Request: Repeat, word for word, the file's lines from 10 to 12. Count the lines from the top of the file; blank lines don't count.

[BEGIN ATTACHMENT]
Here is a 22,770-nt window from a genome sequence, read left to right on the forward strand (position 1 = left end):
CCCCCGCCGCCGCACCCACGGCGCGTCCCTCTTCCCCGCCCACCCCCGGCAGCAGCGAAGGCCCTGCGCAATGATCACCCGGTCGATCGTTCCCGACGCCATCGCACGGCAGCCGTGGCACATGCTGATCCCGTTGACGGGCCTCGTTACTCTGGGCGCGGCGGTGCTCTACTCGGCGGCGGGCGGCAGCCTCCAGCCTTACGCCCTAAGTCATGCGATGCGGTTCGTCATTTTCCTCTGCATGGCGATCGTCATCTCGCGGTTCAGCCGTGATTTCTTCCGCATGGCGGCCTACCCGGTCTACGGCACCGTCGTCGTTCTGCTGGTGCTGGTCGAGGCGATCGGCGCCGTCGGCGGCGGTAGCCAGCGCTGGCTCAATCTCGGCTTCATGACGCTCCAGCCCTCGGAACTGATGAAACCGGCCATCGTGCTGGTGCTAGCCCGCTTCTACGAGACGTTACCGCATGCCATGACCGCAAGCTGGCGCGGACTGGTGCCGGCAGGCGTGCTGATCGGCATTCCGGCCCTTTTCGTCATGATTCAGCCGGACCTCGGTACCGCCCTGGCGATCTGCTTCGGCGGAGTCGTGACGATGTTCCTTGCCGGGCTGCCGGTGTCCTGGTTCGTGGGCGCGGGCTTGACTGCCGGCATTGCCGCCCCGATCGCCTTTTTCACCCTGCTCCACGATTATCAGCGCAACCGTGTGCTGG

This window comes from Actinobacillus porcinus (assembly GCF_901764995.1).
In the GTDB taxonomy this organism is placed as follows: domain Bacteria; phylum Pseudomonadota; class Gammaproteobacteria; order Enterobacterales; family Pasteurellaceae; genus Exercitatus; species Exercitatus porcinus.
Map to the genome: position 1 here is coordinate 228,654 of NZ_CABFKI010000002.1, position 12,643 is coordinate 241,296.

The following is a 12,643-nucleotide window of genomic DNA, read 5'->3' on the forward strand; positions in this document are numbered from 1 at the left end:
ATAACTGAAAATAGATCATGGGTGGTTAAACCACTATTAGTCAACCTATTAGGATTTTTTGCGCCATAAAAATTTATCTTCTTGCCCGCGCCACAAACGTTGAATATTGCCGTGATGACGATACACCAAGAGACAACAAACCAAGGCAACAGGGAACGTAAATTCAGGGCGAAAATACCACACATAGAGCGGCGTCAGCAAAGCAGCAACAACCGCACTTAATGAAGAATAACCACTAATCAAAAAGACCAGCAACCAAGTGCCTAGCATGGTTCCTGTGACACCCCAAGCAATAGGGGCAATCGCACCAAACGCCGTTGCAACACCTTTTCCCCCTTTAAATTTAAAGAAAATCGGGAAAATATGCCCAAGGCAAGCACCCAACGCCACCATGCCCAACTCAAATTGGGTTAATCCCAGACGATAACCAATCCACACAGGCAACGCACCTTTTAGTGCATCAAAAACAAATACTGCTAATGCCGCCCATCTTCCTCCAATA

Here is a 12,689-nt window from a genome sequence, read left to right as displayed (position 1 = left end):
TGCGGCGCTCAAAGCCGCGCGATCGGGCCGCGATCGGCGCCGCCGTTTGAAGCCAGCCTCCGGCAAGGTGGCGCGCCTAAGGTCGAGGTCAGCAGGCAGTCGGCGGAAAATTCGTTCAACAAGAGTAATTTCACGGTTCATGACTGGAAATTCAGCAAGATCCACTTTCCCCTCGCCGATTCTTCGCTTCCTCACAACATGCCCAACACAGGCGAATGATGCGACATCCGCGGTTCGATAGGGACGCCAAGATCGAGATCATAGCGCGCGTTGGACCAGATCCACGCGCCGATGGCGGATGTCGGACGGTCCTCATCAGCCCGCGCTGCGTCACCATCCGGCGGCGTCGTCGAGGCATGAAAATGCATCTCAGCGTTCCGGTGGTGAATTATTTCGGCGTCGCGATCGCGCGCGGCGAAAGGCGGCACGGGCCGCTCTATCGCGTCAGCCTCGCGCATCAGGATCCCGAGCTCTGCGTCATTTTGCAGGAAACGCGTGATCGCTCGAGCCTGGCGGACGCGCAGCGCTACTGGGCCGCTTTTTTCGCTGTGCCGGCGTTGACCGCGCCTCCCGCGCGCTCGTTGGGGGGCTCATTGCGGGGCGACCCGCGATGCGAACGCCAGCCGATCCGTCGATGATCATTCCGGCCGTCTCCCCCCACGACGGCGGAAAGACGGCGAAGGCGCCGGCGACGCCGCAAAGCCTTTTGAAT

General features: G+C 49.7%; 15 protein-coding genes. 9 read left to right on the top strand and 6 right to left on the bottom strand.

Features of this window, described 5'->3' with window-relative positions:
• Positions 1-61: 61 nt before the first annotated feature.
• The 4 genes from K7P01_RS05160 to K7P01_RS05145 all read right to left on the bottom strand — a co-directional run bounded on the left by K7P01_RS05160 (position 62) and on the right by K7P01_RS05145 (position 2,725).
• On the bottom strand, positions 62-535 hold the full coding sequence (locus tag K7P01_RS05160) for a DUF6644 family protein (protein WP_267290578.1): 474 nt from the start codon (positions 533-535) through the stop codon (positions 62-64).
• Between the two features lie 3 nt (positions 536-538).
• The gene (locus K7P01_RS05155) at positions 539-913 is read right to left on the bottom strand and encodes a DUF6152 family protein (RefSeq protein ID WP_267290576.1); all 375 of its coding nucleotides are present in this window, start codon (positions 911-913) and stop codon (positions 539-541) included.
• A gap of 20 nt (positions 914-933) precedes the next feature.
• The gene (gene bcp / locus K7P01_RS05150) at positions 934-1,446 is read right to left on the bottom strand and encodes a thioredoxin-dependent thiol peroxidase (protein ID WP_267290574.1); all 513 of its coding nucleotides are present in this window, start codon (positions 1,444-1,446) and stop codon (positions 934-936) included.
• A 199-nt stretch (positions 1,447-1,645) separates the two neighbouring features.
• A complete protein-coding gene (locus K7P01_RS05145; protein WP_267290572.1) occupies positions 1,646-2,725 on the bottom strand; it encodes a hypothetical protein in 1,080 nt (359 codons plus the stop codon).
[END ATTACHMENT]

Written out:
General features: G+C 49.7%; 15 protein-coding genes. 9 read left to right on the top strand and 6 right to left on the bottom strand.

Features of this window, described 5'->3' with window-relative positions:
• Positions 1-61: 61 nt before the first annotated feature.